The range of such variables (effected by the bug) suitable for colorizing is very limited. For alect themes, the following variables are themed: emms-mode-line-icon-image-cache, gnus-mode-line-image-cache and gnus-logo-colors.

You can use this workaround to avoid the bug:

(defadvice custom-theme-set-variables
    (around fix-inhibit-bug activate)
  "Allow setting of undefined variables in themes."
  (let (custom--inhibit-theme-enable)


You can see the following and other screenshots in this imgur album.

C, shell, linum, ido

Themes: alect-light, alect-dark

Font: Terminus-12

Org, markdown

Themes: alect-light, alect-black

Font: DejaVu Sans Mono-12


Themes: alect-light, alect-dark

Font: Anonymous Pro-13

Elisp, ido

Themes: alect-dark (default), alect-dark (modified) – the original dark theme and a dark theme with some changed faces (see overriding faces)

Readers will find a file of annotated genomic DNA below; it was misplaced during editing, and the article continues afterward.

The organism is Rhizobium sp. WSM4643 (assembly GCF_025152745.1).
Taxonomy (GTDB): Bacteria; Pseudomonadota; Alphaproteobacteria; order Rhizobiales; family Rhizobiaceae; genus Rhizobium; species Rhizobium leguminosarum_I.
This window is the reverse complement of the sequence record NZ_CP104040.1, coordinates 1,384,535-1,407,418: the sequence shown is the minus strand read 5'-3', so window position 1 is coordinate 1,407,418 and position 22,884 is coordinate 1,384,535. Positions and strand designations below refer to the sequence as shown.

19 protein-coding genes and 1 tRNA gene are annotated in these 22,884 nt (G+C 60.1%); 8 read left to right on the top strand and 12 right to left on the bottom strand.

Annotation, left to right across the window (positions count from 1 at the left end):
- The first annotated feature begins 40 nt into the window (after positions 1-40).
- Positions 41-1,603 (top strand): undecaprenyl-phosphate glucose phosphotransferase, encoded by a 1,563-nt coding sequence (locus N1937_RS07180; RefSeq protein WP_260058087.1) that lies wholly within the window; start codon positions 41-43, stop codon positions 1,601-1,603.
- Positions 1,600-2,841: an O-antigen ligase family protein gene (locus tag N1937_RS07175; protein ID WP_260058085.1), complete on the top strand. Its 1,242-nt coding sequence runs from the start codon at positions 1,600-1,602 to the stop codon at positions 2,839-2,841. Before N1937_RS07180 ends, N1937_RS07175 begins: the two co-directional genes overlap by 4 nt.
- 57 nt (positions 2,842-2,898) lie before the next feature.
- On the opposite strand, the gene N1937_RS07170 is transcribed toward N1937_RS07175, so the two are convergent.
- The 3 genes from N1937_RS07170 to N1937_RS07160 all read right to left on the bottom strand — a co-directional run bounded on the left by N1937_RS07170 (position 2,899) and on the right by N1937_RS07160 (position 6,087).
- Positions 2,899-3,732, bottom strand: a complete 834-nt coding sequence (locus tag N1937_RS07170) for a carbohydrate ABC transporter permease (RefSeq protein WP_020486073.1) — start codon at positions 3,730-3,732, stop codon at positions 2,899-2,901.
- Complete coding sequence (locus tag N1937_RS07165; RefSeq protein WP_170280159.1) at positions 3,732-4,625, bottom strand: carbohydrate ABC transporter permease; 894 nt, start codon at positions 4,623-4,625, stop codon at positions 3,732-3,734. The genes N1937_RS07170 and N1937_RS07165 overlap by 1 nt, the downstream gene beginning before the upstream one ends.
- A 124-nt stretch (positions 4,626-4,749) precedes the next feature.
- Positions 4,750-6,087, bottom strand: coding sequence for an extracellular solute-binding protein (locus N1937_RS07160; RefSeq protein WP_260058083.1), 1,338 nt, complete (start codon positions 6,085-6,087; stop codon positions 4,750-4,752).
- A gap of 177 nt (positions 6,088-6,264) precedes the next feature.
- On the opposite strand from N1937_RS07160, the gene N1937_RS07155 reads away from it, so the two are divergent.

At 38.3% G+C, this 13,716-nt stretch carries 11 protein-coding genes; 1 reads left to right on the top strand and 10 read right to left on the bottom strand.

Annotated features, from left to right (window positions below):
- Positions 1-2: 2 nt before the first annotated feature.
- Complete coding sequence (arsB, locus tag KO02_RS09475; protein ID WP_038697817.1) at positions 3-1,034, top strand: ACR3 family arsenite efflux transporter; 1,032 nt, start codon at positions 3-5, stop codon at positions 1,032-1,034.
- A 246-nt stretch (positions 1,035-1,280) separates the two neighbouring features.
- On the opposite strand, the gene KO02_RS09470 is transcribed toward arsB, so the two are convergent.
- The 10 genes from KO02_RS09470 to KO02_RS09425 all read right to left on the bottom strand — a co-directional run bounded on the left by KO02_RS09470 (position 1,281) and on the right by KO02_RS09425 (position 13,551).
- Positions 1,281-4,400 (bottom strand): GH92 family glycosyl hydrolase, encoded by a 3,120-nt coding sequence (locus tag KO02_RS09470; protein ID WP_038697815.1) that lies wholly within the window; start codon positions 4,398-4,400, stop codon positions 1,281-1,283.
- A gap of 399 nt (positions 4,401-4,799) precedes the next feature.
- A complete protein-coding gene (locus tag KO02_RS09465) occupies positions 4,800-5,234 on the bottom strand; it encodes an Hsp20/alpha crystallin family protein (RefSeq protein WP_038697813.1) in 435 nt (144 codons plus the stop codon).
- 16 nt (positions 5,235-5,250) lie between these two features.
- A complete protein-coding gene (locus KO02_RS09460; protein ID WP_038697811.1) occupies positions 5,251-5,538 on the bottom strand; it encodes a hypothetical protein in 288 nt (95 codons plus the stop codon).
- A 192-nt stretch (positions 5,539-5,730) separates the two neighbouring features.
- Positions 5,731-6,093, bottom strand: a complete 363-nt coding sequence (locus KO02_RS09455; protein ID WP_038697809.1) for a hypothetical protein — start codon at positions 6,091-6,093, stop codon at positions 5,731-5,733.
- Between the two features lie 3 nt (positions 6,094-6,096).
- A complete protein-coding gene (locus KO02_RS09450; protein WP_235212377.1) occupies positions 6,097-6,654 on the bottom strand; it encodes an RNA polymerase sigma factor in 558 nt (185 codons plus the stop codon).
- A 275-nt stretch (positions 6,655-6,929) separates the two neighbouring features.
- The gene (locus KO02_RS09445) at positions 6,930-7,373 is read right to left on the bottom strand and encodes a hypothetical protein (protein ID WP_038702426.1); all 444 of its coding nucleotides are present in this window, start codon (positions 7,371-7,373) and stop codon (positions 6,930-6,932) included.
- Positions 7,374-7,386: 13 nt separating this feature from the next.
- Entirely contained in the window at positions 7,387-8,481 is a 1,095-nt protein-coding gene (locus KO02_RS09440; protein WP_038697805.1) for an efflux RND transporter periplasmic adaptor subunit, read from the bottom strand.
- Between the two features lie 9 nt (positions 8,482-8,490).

Font: Liberation Mono-12

Dired, elisp

Themes: alect-light-alt (modified), alect-dark-alt (modified) – alternative themes, configured to invert background (see configuring alternative themes)

Font: Anonymous Pro-13


At first I had only a light theme – it was just a set of customized faces. Then I realized that at night it's better for eyes to use a dark theme (it was derived from zenburn-theme initially, but then the colors were modified a lot). The idea of creating two themes with different colors and the same code base came from solarized-theme. The code of solarized and zenburn themes was used hardly. Many thanks to their authors.


The following people helped to improve the themes:

  • Davor Rotim
  • Rocky Bernstein
  • Thomas S. Dye